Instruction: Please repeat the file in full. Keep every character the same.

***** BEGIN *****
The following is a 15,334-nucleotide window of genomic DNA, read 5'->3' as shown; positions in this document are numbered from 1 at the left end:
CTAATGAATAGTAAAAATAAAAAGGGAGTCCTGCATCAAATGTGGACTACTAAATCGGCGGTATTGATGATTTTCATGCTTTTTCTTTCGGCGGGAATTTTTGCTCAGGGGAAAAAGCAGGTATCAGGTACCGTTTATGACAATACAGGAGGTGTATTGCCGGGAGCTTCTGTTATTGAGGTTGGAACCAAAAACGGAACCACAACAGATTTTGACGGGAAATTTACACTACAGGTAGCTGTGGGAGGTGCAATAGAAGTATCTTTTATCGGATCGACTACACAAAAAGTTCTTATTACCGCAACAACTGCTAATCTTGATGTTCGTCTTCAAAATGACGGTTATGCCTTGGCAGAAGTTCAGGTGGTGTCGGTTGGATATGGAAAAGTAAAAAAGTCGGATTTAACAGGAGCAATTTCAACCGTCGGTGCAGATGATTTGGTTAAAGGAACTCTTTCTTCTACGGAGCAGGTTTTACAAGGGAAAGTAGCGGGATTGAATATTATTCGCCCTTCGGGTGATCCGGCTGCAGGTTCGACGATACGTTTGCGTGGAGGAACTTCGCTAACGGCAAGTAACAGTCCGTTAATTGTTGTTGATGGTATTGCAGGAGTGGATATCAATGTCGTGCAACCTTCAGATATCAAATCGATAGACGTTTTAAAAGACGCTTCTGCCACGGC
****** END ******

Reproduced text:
The following is a 15,334-nucleotide window of genomic DNA, read 5'->3' as shown; positions in this document are numbered from 1 at the left end:
CTAATGAATAGTAAAAATAAAAAGGGAGTCCTGCATCAAATGTGGACTACTAAATCGGCGGTATTGATGATTTTCATGCTTTTTCTTTCGGCGGGAATTTTTGCTCAGGGGAAAAAGCAGGTATCAGGTACCGTTTATGACAATACAGGAGGTGTATTGCCGGGAGCTTCTGTTATTGAGGTTGGAACCAAAAACGGAACCACAACAGATTTTGACGGGAAATTTACACTACAGGTAGCTGTGGGAGGTGCAATAGAAGTATCTTTTATCGGATCGACTACACAAAAAGTTCTTATTACCGCAACAACTGCTAATCTTGATGTTCGTCTTCAAAATGACGGTTATGCCTTGGCAGAAGTTCAGGTGGTGTCGGTTGGATATGGAAAAGTAAAAAAGTCGGATTTAACAGGAGCAATTTCAACCGTCGGTGCAGATGATTTGGTTAAAGGAACTCTTTCTTCTACGGAGCAGGTTTTACAAGGGAAAGTAGCGGGATTGAATATTATTCGCCCTTCGGGTGATCCGGCTGCAGGTTCGACGATACGTTTGCGTGGAGGAACTTCGCTAACGGCAAGTAACAGTCCGTTAATTGTTGTTGATGGTATTGCAGGAGTGGATATCAATGTCGTGCAACCTTCAGATATCAAATCGATAGACGTTTTAAAAGACGCTTCTGCCACGGC